At 9pm miniBar was busy. Dan Jones was DJing grimy punk rock from Seattle. Cans of Hamm's were being lifted by guys with scraggly beards and long hair, all wearing coats over black hoodies. It was a real party... downstairs was anyway. Upstairs it was just three guys sitting in the dark, staring at their phones. I took a seat on one of the white leather couches and started the NYT Saturday puzzle. I know my place.
Ten minutes later the party relocated upstairs, allowing KC locals Canyons to kick off the night. I'd not seen the band before, but after sampling a few tracks in the days leading up to the show, I knew what to expect — Amphetamine Reptile noise rock, hardcore cadences, and dank riffs. The foursome delivered, even if the proportions weren't always right. Throughout the set singer Bobby Johnson paced the area in front of the stage, strangling the microphone that constantly crackled in and out. Occasionally he'd pace laterally, but generally he kept his back to the audience. This disdain for the crowd infected guitarist Morgan Mabrey as well. But even if he would have turned to face the crowd, he may have still been invisible on the dark miniBar stage with its many dead zones. As such only the bucking head banging of bassist Dylan Pyles offered much visually. Johnson's banter was informal and fun, announcing songs with quips like "This one is in no way recorded." and "This is another song" or "This is really one song, but we call it three." The band ended with that trio (or is it?) of songs, handing over the small stage for the touring act.
While I was able to discover all sorts of information about the opener before the gig, touring act Dug remained a bit of a mystery. I only knew to expect two dudes that play drums and guitar, with a fetish for experimental noises, long rests, and crushing distortion each in equal measure. Turns out that is all there is to know. The band played a heady seven-song set that included bouts of severe repetition, off kilter percussion, call and response instrumentation, infrequent vocals, and slow, body convulsing riffs. Guitarist Mike Baillie wore a Godflesh shirt. That's more than a tell. There wasn't any banter from the dark stage, and aside from the tension inherent in the band's compositions (e.g. when will Travis Kuhlman finally hit that booming floor tom again), there was no "show" to this show. Nevertheless, the 35 or so audience members packed the area around the stage, hyper-focused on every devastating downbeat, losing themselves in the pugilism of each judiciously struck power chord.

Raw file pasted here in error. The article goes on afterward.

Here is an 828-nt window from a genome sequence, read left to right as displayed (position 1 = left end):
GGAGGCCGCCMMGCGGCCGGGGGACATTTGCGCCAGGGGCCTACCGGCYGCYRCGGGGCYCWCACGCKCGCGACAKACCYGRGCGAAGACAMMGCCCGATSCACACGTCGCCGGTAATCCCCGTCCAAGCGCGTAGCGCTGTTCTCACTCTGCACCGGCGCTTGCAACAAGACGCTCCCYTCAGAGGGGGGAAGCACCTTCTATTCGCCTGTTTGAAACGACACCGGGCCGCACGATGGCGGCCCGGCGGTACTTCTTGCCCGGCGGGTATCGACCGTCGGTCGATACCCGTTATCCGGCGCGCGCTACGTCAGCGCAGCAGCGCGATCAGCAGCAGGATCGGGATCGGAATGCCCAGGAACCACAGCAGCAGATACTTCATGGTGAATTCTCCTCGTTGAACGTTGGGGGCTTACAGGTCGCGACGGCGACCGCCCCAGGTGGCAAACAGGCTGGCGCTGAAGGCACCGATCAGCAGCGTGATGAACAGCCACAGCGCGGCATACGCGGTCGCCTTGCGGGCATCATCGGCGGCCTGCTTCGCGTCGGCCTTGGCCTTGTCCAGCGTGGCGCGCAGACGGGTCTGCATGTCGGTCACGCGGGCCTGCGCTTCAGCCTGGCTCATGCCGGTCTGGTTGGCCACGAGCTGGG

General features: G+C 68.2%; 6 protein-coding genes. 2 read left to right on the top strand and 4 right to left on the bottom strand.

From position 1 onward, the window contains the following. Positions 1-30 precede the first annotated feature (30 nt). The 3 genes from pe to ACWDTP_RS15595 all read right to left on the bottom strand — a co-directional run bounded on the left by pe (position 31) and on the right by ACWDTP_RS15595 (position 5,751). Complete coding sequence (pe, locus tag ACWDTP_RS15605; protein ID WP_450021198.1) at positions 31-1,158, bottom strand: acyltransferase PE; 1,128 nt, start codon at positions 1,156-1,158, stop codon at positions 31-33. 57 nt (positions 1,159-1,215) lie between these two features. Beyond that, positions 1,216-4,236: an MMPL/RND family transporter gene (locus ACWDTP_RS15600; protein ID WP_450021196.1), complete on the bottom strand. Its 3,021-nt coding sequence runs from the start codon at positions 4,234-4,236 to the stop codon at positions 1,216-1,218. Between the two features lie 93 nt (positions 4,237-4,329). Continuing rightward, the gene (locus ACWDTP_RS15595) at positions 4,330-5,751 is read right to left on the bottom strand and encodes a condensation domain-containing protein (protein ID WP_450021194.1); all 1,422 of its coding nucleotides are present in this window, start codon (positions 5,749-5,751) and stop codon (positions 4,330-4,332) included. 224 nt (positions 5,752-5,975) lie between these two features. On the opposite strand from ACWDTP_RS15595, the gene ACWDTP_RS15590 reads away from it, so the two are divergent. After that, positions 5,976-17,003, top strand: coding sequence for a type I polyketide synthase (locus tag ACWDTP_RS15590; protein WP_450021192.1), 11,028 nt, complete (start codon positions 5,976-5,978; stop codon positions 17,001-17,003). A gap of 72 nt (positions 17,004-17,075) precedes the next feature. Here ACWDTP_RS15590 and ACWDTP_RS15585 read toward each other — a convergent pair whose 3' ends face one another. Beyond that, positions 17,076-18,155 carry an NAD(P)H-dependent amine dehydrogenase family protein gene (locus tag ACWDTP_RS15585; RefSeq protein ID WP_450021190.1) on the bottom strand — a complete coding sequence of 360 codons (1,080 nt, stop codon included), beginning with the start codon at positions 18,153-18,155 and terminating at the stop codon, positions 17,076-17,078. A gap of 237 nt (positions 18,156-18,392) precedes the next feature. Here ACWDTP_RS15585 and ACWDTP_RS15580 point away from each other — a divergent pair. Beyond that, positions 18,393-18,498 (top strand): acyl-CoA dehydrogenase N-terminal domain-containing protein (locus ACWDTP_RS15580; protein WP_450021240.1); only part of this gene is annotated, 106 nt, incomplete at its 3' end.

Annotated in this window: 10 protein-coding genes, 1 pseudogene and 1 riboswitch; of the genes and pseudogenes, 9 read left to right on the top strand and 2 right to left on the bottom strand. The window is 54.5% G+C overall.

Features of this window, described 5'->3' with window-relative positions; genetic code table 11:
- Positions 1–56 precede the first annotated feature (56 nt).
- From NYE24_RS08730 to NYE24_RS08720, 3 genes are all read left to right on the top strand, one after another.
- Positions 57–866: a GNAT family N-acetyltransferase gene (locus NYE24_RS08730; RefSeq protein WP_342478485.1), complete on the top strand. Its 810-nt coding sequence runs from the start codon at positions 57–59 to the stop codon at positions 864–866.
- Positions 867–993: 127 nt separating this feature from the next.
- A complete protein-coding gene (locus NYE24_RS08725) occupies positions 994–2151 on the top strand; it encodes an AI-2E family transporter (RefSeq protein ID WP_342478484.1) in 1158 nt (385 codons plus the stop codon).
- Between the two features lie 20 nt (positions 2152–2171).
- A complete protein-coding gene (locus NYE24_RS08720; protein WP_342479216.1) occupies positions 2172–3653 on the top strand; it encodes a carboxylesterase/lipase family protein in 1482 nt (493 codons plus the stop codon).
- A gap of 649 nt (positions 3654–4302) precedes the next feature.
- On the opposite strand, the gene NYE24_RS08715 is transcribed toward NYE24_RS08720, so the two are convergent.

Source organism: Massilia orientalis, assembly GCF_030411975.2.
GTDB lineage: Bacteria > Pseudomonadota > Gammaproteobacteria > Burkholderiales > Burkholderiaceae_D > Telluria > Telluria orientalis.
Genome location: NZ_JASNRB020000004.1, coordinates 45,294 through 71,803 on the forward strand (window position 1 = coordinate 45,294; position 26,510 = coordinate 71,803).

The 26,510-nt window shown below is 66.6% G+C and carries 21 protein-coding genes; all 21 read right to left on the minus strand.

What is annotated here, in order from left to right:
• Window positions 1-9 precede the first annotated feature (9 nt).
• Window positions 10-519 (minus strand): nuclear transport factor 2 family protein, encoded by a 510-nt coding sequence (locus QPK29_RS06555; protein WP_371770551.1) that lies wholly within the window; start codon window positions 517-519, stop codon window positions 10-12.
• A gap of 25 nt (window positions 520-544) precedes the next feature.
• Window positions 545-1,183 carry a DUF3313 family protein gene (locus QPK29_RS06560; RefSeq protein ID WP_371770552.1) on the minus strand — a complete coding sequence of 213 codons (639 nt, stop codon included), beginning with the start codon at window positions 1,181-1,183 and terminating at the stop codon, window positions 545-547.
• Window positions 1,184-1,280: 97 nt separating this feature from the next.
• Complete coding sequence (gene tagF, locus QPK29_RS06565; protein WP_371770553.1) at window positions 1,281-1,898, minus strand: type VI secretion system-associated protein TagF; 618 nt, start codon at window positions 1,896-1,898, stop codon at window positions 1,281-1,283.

Damian Fisher addressed the audience before Abandoncy began its set. He explained that for this release show they'd play their new album (minus one song) and urged the audience to pick it up on cassette from the merch table afterward. Aside from an off-mic murmur from bassist Lincoln Peterson, there'd be no more banter — just a string of songs, chaotic and noisy, loud and louder. Fisher is a shouter. And he's twitchy. There's a lot of motion behind his mic stand as he bends, pulls, pushes, and throttles his guitar on tip toe producing strange noises and disjointed chords. He's in a battle against drummer Morgan Greenwood — essentially an octopus with ADHD. He hits hard, plays tight odd rhythms, eschews grooves, and adds fills so often there is no space left for them to fill. This means there is no rhythm to lock into, nor any melody to support, and thus Peterson gets a pass. Freed from responsibility, they jump all over the fretboard adding to the chaos and noise. Under it all there is some plan — at least listening to the new record you hear it — but live, a different energy dominates. Maybe this is why the band chose to skip the album's (relatively) subdued instrumental when playing through the album on stage, moving straight to the seven-plus minute scorched earth closer replete with a false ending that fools the audience every time. That one felt right and the crowd who loved Dug an hour earlier appreciated this finale.
The party was just revving back up as I packed my camera gear and headed for the door. Although I stopped to thank the bands, I slighted my friends and acquaintances — I was in a hurry to get home before the new Wordle dropped. Like I said, I know my place.